College Planning – Part IV – Loans For Education
This last posting discusses a challenge that many students will encounter—managing and servicing loans for education. Student loan debt in the United States in 2020 totals about $1.56 trillion and it is owed by 45 million people. In January 2019, the Federal Reserve stated that aggregate student loan debt has more than doubled in the last decade. The Fed also reports that 69% of students from the Class of 2019 had taken student loans with an average debt balance of $29,900. Six percent of borrowers owe more than $100,000 with this same six percent owing about one-third of the total outstanding debt. Clearly, this is not a situation to take lightly!
With well over half of the student body needing loans to fund their education, it’s prudent to ask, “How much student loan debt is reasonable?” Mark Kantrowitz, a renowned expert on college funding feels that total student loan debt at graduation should be less than expected annual starting salary for one’s chosen profession. He notes that keeping student loan debt within these parameters will allow the student to repay the loans within ten years. Exceeding these guidelines usually leads to problems in retiring the loans and extended payment plans increase the total cost of the loans. In many cases, that student might still be in debt when their children are enrolling in college.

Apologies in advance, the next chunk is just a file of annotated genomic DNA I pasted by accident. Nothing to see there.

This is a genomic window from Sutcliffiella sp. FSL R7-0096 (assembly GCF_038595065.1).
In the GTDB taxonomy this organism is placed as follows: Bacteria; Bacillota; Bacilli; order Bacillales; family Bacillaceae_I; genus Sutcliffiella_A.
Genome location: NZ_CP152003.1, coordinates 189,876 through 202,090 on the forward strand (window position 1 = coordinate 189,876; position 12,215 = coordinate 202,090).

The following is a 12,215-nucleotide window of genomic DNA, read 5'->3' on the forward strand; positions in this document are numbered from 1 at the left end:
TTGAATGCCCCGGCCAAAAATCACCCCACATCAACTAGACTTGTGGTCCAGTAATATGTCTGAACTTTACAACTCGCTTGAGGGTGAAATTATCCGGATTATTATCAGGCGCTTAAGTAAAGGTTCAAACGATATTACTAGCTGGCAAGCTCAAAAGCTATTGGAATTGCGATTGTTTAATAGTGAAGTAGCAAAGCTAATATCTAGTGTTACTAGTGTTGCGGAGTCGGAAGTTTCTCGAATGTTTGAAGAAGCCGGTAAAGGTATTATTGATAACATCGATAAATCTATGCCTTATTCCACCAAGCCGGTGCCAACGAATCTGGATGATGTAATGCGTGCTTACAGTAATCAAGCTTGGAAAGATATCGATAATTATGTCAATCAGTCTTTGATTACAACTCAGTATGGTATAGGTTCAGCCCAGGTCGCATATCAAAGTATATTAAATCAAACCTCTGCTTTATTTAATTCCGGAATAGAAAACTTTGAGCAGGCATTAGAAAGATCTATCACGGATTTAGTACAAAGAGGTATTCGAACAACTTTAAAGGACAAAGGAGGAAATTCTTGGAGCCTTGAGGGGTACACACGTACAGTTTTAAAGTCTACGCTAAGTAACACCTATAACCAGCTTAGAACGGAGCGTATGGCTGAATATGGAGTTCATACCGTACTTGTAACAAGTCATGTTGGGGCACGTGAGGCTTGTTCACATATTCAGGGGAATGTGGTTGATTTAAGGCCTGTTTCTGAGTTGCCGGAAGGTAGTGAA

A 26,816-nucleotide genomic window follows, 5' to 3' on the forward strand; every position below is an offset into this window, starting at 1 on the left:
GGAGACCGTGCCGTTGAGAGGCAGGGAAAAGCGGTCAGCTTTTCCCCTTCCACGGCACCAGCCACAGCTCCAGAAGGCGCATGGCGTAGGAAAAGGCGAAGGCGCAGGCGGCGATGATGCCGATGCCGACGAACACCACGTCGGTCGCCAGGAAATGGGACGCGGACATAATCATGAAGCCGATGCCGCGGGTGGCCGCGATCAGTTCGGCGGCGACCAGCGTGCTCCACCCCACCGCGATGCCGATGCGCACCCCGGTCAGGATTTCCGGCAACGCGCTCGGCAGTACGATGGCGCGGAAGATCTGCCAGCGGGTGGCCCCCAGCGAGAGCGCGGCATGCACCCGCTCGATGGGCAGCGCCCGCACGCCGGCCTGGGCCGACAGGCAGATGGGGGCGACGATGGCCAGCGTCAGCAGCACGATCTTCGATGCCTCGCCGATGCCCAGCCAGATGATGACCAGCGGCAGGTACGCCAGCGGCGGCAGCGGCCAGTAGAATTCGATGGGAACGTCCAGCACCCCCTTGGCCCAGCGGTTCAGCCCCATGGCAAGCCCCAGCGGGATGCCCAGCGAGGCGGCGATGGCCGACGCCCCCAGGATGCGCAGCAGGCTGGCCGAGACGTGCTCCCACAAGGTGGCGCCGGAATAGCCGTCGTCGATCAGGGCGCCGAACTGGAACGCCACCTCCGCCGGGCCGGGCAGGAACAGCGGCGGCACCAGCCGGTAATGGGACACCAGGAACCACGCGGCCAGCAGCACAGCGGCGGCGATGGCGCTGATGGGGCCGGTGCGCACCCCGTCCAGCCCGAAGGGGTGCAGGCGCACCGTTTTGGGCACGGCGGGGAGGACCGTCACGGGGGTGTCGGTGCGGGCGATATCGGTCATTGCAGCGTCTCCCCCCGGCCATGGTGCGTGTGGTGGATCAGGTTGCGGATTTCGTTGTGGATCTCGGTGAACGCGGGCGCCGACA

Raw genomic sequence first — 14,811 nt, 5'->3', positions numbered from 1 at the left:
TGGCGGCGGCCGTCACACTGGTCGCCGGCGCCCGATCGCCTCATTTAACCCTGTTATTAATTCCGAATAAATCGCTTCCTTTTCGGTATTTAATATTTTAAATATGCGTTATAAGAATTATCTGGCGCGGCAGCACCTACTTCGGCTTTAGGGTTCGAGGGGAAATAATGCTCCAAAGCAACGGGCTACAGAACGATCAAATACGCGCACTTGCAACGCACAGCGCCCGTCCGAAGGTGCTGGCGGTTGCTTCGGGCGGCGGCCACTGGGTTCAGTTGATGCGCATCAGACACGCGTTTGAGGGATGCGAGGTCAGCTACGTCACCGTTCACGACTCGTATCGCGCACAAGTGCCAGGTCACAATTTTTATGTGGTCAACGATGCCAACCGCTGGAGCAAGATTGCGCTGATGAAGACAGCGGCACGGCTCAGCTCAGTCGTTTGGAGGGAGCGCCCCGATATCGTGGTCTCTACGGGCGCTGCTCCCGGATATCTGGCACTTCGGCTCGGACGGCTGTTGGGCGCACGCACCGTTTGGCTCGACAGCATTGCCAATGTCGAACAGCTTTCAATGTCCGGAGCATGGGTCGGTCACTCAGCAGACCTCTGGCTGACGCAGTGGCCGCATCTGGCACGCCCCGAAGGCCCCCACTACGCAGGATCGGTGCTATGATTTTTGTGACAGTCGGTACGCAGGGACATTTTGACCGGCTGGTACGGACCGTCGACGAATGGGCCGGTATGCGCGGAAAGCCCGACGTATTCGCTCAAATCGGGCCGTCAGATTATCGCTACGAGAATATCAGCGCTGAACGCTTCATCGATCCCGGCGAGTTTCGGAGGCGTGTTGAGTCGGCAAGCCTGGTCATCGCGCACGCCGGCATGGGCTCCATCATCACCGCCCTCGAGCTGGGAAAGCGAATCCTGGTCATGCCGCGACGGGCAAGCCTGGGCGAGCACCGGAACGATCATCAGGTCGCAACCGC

Sourcing those loans is also an important decision for students and their parents. Federal Stafford loans should be the first source because they are more available and have better repayment terms than private sources. Further, Stafford loan interest rates will be lower than private loans at the time of origination. Nearly all private loans require a creditworthy co-signer and they lack some of the repayment options and features of federal Stafford loans. Stafford loans have fixed interest rates and offer deferment terms and forebearances that are longer than what would be available, if at all, from a private lender. Lastly, private loans will not provide for the possibility of an income-driven repayment plan, nor will there be any opportunity for public service loan forgiveness.
Interest rates do change over time, however, and it can make sense to re-finance an existing loan. Presently, interest rates are at an all-time low and loans originated years ago are clearly more expensive than what is currently available. Careful consideration must be given, however, to what might be lost when re-financing from a Stafford loan to a private loan. The attractive rate being advertised by the private lender will nearly always result in more stringent re-payment terms and will cause the loss of some of the repayment features and options mentioned in the previous paragraph. Some private student loans do not offer death and disability discharges. It is never as straightforward as simply comparing two interest rates when making a refinancing decision.